Crossrail property hotspots: Elizabeth line shuts down with fastest growing property price


s London’s new transport link kicks in, the real winners – and losers – of the Crossrail project can finally be revealed.

A decade after work began on the Elizabeth Line, it is the modest south-east London suburb of Abbey Wood which has experienced the strongest price growth in the capital.

Average prices have risen 107% across the region, from £175,550 in 2012 to £362,870 today, giving first-time buyers a paper profit of nearly £190,000.

forest gatein east London saw prices soar 101% over the same period, to an average of £447,980.

Near mansion park prices rose 97% to an average sale price of £481,370, according to an exclusive study by estate agent Hamptons which analyzed price performance across the board.

Table: Crossrail winners over 10 years

Cross station

Average price

Growth over 10 years

Abbey Wood



forest gate



mansion park



“Crossrail has been the missing link in London’s transport network for many, many years,” said Raul Cimesa, London New Homes Manager at Knight Frank.

“Its opening will finally unlock and connect neighborhoods across London that shoppers may have previously felt were less well connected or too complicated to get too.”

What today’s top three slots have in common is relative affordability.

Abbey Wood: The Peabody Housing Association, which owns most of the Thamesmead Estate, is spending over £1billion to turn it into a thriving new neighborhood

/ Daniel Lynch

A decade ago they were among the cheapest options in the range, and buyers concerned about the investment potential rushed to take advantage of them.

“These are the areas that have always had the most to gain,” said Lucian Cook, head of residential research at Savills. “They came from the lower price point and more affluent buyers started to be attracted to them because of the new ways of getting around. They were also more accessible to a wider part of the market.

Forest Gate: prices rose 101% over the same period, to an average of £447,980

/ Daniel Lynch

The Crossrail locations that saw the lowest price growth over ten years started out as three of the most expensive choices. Influence and Ealingboth located in west London, have seen price growth of 59% and 58% respectively since 2012. Canary Wharf achieved 62% price growth over the same period.

“These areas were more fully priced at the start of the period,” Cook explained. “Nevertheless, Crossrail has had an impact in these areas, it has brought them to the attention of buyers and they will have been more inclined to hold on to the properties due to the potential for price growth.”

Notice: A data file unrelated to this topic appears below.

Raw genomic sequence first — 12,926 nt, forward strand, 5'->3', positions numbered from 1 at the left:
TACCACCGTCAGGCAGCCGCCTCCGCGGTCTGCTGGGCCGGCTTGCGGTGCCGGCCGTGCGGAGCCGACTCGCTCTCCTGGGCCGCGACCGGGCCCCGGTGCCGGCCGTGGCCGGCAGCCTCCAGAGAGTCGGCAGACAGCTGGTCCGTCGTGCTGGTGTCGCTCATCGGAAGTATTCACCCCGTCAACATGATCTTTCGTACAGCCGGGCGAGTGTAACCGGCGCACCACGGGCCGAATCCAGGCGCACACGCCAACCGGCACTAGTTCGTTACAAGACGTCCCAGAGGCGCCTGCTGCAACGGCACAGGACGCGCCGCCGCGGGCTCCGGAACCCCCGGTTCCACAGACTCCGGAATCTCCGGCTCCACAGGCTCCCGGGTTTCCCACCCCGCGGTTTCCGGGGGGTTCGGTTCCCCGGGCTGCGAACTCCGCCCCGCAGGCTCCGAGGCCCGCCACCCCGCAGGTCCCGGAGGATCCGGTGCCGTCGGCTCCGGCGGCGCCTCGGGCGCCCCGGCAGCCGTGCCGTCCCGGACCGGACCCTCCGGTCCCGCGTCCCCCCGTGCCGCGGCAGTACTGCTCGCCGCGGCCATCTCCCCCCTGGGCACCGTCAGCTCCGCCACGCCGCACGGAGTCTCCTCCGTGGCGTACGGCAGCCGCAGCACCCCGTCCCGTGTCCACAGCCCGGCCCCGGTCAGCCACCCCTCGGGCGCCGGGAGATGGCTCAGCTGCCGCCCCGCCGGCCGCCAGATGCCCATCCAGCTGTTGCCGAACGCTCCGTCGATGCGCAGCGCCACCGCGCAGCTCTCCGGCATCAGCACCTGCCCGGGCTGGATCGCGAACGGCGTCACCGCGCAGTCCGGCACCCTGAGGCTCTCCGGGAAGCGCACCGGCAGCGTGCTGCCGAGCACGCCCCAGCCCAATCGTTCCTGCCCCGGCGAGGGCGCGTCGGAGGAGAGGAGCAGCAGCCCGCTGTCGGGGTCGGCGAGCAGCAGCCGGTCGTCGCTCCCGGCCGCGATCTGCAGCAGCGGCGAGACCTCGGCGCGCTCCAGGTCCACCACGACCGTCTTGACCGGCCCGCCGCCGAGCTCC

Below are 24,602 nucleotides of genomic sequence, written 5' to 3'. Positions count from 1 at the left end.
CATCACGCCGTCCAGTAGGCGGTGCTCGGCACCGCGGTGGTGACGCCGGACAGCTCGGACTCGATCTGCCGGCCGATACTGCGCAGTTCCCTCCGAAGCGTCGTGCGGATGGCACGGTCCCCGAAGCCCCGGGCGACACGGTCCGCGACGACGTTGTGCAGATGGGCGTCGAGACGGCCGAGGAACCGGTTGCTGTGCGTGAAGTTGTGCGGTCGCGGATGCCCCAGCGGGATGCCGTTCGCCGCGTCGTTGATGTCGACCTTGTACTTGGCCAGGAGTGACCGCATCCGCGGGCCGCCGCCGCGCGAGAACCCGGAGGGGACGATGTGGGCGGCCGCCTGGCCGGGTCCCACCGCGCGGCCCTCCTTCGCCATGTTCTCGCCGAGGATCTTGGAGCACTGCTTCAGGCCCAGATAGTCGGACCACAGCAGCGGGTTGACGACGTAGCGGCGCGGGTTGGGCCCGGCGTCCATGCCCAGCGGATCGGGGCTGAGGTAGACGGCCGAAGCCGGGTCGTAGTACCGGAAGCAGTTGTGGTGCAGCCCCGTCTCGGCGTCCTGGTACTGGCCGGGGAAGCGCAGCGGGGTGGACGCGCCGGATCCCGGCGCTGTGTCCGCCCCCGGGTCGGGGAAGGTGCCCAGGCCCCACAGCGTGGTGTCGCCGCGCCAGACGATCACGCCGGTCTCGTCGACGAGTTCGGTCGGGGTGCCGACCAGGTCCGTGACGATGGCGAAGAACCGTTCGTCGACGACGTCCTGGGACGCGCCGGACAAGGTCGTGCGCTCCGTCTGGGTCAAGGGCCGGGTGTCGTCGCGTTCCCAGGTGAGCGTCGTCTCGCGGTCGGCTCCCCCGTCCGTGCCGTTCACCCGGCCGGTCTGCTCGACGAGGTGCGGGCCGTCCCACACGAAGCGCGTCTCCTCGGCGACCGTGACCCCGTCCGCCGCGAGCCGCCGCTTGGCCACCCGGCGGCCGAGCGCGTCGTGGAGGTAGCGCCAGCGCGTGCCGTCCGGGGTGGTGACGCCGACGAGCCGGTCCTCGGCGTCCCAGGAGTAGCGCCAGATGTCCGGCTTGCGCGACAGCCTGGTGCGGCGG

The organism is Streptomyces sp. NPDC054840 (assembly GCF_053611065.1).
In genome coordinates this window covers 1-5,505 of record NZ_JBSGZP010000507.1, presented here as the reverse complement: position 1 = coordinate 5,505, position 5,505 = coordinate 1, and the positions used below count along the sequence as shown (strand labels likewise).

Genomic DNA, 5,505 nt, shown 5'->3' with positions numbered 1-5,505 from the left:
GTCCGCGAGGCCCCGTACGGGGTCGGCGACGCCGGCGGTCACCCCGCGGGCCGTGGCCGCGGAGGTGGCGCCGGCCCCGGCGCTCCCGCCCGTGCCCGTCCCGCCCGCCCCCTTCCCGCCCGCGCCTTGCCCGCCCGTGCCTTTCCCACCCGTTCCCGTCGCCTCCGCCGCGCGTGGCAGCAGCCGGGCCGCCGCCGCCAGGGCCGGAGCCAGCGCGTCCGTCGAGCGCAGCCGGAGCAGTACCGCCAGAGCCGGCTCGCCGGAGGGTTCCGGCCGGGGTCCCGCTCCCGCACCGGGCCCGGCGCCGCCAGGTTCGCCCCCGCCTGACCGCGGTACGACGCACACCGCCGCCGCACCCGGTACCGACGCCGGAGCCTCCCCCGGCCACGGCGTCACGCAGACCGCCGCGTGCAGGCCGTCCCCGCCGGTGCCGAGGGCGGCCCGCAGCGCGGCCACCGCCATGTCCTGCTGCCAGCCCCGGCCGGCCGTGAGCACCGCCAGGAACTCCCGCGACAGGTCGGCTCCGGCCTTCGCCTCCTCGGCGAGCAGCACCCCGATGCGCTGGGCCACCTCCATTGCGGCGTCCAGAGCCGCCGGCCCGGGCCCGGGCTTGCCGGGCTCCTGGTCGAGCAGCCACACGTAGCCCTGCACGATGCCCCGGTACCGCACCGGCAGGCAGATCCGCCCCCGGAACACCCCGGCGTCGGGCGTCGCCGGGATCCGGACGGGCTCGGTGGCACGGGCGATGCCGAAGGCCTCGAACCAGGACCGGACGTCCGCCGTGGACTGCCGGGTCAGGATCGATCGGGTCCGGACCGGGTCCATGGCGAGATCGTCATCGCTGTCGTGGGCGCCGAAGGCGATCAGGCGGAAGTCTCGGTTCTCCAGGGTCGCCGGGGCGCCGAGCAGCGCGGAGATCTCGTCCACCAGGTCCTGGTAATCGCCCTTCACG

The new Crossrail hotspots

During the pandemic, a new breed of Crossrail hotspots have emerged, led by Southall, in far west London, where prices have jumped just over 14% in two years to an average of £425,000. Manor Park continued its winning streak, growing 11.4% over two years.

And Hanwell, a cheaper but equally leafy alternative to Ealing and Acton, saw price growth of 10.3% over two years. Average prices are now £586,463.

James Hyman, head of residential estate agents at Cluttons, believes Crossrail has prompted buyers to seek out locations in outlying areas – Southall and Hanwell are both in Zone 4 and neither currently has a tube station; Manor Park also has no tubing and is on the border of Zones 3 and 4.

Table: Crossrail winners over two years

Cross station

Average price

Two-year growth




mansion park






“People are selling their new one-bedroom square build and getting more space and outdoor space,” he said. “Ironically, even if they are moving away from London, their journey times, with Crossrail, will be considerably faster.”

At the other end of the scale, prices fell 4.3% in Woolwich and three percent in Whitechapel since 2020, as buyers flee urban areas more in search of open spaces and backyard gardens.

EalingBroadway suffered a 3.4 per cent price drop, possibly because its average price of £704,329 is prohibitive for many buyers.

House prices have fallen in Ealing, possibly because the £704,329 average is prohibitive for many

/ Daniel Lynch

On the whole of the Crossrail line, the strongest price growth since the start of work in 2012 is observed in its eastern (northern) part, from Whitechapel for Chadwell Heath.

Prices have increased by 85% over this period to an average of £433,000.

Prices along the eastern (southern) section, from Canary Wharf for Abbey Woodrose by 71%, to an average of £522,100, while prices on its western part, from Influence for West Drayton are up 63% to £600,100.

Fares on the western section of the Elizabeth Line, from Acton (pictured) to West Drayton, have risen by 63 per cent

/ Daniel Hambury

More recently, however, the western section of the line has begun to catch up. Prices are up 8.1% since the start of the pandemic, while the East (North) section is up 5.8% and the East (South) section is down 3.3%.

Buy agent Caspar Harvard-Walls, a Black Brick partner, believes there is potential for a price rebound as buyers can finally see the tip line in action.

“I think it had been delayed so many times that people had almost forgotten what it actually was,” Harvard-Walls said.

“When people see these modern, air-conditioned trains and the very fast journey times, I think there will be a huge increase in demand.”

And Cimesa believes the impact will be felt beyond the main Crossrail line. “This overloaded connectivity will have a significant domino effect on the whole capital, especially on areas located a few stops from the new line, whether by bus or metro,” he explained.

“This is where we could see the greatest benefits, as key areas such as Canary Wharf, the West End and the City will suddenly become much more accessible – most people’s changing stations will be reconsidered, and this will have positive impact.”

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